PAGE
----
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Business has embraced digital technologies for years, but one area that's lagged behind the rest is the supply chain.
The trucking industry, for example, still depends on manual processes and paperwork like bills of lading that drivers use when picking up and delivering loads. The continued use of paperwork is inefficient, but also requires physical interactions that are difficult during the pandemic with fewer workers on site and strict social distancing requirements.
Technologies available for digitizing the supply chain and logistics industry exist. But if adoption is going to be successful, the logistics industry must come together and agree on standards for digital technologies, according to Brian Belcher, co-founder and chief operating officer at Vector, a mobile transportation management platform provider for trucking companies, shippers and receivers.
In this Q&A, Belcher discusses the challenges of digitizing the supply chain and explains how technology standards can help.
Why is digitizing the supply chain so difficult, particularly in the trucking industry?
Brian Belcher: The business is often dictated by the shipper -- in some cases the receiver -- and when you go to pick up certain freight, they assign that bill of lading and that paperwork to you. If the shipper is not interested in going digital, it stops there. If the shipper is going to go digital, there needs to be an agreement that the receiver is OK with it. Everyone needs to be in alignment, and that's the hardest thing.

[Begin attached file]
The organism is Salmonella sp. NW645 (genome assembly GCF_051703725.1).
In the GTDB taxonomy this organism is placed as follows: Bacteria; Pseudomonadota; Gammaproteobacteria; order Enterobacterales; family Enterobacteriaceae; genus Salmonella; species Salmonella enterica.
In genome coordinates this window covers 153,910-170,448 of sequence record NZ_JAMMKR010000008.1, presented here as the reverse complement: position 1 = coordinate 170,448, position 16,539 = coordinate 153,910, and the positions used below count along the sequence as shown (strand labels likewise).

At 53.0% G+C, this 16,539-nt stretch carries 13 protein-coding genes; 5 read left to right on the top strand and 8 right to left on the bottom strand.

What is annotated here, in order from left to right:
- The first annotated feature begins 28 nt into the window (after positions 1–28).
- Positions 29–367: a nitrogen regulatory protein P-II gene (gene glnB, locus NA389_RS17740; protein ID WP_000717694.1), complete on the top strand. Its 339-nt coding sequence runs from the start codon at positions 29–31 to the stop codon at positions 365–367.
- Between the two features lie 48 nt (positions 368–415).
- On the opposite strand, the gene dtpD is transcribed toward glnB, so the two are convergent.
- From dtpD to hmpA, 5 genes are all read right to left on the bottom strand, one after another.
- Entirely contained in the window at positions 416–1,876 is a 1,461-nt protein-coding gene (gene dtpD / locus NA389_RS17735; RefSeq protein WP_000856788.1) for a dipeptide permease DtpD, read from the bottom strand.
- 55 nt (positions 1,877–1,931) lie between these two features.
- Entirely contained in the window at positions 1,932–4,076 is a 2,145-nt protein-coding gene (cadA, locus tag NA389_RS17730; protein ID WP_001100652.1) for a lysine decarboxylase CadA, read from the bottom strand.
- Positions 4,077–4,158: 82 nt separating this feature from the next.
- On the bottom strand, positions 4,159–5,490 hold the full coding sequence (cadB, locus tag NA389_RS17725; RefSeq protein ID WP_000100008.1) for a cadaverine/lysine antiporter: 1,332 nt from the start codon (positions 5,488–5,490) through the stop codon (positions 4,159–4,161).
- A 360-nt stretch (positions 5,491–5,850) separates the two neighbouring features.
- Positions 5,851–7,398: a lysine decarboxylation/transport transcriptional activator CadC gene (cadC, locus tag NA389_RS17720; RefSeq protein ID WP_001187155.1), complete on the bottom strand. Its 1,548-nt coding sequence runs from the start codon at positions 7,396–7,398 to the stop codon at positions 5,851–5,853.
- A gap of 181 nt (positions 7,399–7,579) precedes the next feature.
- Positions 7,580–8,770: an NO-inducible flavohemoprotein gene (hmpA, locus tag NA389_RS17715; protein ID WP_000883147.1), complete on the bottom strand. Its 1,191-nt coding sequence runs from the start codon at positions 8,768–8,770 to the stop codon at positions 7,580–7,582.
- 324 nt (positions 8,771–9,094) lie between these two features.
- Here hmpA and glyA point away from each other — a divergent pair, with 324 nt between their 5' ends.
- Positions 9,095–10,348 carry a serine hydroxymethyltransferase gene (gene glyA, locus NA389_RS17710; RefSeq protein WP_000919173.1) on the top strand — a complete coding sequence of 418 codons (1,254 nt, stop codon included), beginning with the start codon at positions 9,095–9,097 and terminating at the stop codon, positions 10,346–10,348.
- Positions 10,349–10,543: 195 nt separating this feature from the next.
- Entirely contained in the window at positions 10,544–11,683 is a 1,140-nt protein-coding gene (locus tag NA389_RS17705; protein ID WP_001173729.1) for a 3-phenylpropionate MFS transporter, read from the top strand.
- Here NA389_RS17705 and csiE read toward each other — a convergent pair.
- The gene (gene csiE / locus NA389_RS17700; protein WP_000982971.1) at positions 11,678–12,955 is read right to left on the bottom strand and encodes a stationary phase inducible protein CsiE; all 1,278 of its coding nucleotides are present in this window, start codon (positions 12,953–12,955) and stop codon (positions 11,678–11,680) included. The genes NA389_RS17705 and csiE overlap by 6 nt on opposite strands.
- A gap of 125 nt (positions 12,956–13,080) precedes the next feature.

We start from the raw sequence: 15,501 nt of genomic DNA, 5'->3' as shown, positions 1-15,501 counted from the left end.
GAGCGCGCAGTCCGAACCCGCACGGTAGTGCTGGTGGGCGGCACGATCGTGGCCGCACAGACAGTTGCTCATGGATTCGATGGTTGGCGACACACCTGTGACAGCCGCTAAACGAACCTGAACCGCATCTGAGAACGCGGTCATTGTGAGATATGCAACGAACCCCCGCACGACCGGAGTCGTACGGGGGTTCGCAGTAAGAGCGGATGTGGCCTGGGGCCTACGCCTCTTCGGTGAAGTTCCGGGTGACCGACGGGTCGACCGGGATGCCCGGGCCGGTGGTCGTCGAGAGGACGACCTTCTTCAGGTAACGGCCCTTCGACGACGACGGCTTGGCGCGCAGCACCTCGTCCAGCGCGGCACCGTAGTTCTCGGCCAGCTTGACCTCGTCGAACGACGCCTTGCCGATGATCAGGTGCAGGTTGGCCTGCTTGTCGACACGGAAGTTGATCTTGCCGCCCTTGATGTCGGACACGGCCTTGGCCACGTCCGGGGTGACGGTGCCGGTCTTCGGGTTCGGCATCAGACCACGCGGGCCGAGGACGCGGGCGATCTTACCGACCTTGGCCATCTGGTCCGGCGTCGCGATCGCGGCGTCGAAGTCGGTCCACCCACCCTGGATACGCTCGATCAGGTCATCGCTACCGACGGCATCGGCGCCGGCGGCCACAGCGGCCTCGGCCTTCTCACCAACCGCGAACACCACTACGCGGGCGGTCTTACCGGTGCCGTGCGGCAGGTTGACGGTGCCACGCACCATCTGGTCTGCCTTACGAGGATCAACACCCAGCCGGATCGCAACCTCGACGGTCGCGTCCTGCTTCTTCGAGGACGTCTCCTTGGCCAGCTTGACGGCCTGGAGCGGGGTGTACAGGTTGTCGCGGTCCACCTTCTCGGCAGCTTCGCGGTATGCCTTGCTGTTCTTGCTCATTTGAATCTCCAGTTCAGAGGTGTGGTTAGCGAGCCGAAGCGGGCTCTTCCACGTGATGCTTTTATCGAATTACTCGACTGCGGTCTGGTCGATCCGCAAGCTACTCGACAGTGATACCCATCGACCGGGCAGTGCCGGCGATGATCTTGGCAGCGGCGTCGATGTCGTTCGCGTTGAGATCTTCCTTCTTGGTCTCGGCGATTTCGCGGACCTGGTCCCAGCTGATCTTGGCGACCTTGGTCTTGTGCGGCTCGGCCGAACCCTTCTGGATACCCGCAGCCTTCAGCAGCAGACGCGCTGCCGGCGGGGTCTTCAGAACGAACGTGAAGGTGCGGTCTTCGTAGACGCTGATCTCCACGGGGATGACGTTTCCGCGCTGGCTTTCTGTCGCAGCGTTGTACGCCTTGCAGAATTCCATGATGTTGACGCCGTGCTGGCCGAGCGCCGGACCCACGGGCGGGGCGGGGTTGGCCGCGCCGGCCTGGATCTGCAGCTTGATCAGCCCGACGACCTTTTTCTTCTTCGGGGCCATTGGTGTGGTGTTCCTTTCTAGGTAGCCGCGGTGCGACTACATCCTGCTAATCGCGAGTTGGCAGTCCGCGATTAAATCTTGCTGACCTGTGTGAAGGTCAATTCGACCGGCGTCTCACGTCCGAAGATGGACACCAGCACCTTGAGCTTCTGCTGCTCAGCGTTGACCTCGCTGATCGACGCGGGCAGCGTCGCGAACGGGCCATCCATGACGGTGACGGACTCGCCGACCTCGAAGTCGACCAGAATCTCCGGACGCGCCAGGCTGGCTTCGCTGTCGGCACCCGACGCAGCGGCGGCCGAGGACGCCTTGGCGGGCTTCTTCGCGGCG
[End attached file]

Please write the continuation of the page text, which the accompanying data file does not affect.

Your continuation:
Has that changed due to the pandemic?
Belcher: This year we've seen a massive shift in the business environment to where companies were coming to the table together to agree on these new standards, and eBOL has finally been seen as a way to combat the safety concerns of drivers showing up at facilities to pick up and deliver. So eBOL is very much back, with all of the efficiencies that everyone always wanted, and the pandemic brought it back to the table.
What are some of challenges in digitizing the supply chain beyond the BOLs?
Belcher: In the longer term, there will need to be integrations between the ERPs and the WMSes [warehouse management systems]. We're seeing certain companies make those investments now and are looking to allow SAP or Oracle to connect with their receivers. There needs to be a more frictionless way for companies to test digital BOLs. But there's more [paperwork] beyond BOLs during the pickup and delivery. When a driver arrives, there's a lot of paperwork outside of the BOL that's not generated out of SAP or Oracle. You come into contact with several people at any pickup facility, you're going into offices, you're turning in a check-in form, you have to get approved by the security guard inbound, so there's a lot of interaction. First and foremost, it's about helping these shipping and receiving facilities go digital in their own processes.
Why are standards important in advancing digitization?